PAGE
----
C. Sathyamala
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Injectable contraceptives
Technologies of power and language of rights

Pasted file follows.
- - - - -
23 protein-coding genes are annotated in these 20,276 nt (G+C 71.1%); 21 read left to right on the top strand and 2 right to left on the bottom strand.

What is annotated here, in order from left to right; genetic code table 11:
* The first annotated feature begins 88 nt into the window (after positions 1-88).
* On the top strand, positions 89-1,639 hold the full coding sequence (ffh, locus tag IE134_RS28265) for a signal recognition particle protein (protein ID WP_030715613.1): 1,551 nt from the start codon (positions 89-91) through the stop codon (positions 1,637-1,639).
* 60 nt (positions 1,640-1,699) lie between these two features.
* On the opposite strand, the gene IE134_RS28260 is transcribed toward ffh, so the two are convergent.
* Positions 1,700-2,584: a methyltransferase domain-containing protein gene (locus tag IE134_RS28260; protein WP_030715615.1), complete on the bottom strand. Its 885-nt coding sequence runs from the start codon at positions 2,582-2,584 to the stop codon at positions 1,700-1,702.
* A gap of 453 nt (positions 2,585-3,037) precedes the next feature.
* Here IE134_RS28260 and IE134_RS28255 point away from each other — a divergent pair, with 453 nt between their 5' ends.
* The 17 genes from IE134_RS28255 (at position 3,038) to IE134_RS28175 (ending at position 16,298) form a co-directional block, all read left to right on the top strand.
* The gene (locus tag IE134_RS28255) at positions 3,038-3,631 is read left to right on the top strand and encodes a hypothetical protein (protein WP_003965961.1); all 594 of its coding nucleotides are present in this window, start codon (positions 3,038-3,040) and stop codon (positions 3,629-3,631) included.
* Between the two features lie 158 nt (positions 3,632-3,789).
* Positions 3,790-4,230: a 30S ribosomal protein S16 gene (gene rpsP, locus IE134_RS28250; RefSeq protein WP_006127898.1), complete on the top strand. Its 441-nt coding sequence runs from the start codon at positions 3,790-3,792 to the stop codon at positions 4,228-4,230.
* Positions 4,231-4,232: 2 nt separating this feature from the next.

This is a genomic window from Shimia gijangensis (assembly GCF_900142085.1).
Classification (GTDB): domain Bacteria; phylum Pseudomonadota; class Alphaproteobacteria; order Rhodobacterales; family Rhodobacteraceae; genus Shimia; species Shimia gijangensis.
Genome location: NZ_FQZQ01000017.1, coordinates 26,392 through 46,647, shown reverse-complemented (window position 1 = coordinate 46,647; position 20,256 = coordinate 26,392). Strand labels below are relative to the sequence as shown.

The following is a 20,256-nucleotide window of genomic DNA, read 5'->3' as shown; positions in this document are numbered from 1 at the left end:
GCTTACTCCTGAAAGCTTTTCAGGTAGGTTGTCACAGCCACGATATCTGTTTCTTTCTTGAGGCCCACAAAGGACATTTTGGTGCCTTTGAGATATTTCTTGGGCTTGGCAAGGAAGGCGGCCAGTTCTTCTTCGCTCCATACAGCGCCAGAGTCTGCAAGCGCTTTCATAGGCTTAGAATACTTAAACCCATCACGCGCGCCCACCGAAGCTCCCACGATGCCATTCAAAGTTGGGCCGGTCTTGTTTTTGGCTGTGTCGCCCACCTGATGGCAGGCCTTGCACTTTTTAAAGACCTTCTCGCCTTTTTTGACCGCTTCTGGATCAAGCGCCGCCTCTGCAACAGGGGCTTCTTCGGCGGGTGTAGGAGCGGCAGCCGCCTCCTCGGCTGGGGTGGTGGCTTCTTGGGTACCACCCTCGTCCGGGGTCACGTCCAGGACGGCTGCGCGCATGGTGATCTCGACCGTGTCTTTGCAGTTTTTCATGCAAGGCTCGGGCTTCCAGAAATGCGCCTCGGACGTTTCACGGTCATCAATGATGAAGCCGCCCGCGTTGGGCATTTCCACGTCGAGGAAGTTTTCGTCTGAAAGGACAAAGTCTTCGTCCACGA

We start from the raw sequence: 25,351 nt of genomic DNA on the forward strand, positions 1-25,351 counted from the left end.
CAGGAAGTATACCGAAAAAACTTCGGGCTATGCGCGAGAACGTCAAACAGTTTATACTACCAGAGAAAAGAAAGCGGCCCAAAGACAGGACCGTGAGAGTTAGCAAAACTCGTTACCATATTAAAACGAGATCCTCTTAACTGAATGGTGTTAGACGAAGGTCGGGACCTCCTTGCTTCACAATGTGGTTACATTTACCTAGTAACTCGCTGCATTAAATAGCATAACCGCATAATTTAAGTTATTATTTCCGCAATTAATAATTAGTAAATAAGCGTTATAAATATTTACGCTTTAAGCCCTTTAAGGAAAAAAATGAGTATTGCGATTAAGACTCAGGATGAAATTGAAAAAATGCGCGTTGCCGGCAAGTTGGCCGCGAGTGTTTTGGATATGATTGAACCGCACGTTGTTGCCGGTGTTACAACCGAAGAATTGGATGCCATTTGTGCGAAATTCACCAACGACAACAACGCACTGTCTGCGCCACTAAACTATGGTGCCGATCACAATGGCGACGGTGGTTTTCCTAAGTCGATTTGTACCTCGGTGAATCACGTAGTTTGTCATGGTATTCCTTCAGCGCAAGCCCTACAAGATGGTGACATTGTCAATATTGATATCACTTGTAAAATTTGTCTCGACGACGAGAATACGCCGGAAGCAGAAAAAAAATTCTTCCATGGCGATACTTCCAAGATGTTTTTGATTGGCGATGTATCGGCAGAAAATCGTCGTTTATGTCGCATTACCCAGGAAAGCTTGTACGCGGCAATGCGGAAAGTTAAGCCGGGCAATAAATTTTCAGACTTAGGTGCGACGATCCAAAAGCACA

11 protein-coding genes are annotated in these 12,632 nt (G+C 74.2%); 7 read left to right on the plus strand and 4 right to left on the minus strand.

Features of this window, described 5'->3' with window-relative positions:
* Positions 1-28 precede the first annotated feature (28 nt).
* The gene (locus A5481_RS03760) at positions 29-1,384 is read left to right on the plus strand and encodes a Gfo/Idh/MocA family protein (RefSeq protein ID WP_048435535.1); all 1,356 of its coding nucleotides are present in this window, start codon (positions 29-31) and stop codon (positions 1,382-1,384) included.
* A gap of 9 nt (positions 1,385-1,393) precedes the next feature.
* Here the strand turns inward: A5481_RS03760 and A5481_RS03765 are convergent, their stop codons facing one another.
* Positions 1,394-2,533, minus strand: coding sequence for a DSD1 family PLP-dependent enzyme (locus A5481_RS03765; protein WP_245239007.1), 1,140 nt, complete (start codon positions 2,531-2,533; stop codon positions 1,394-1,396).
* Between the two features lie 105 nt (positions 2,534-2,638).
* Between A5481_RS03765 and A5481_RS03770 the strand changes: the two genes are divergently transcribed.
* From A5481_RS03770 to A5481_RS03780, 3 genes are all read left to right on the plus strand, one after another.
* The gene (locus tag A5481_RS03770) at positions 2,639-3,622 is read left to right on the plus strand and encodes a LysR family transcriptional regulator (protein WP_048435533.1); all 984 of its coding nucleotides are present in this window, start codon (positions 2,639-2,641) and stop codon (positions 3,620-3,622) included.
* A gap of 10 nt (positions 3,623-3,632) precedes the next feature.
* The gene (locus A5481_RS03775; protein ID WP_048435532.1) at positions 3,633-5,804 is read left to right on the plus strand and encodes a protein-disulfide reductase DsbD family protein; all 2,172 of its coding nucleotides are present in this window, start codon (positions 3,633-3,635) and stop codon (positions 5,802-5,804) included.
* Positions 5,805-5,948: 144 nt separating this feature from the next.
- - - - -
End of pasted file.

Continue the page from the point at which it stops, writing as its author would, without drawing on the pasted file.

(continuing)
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Regulation of populations has been one of the central concerns of nation states since the latter half of the eighteenth century, when disciplinary power over individual bodies shifted to power over populations, in what Foucault termed biopower. Depending on the biopolitical objectives of indiviudal nation states, this resulted in the promotion of pro- and anti-natalist measures as part of a capitalist, racist, and imperialist agenda. Over time, the biopolitical project of eliminating bodies deemed superfluous to the economy moved from ‘making die’ to ‘letting die’. However, this chapter argues that the active promotion of anti-natal technologies, such as long-acting injectable contraceptives, which are inherently hazardous and life-threatening, indicates the reverse, from ‘letting die’ to ‘making die’. Evidence comes from the three-decade long struggle in India against the introduction of injectable contraceptives into its national family planning programme. The chapter analyses the context within which the struggle gained currency and in which it lost out. It examines the truth claims of the medical establishment, the NGO-isation and conflation of diverse ideologies under the rubric of ‘women’s’ groups as strategies deployed to overcome resistance to these technologies of power. In the context of liberal democracy, the removal of certain populations’ rights and their elimination makes the state of exception the new normal. The chapter concludes that, notwithstanding the rhetoric of reproductive choice and women’s empowerment, the discourse demonstrates the class, gender, and caste dimensions (with its underpinning of racism) of the biopolitical intention of ‘making die’, ably aided by transnational capital.

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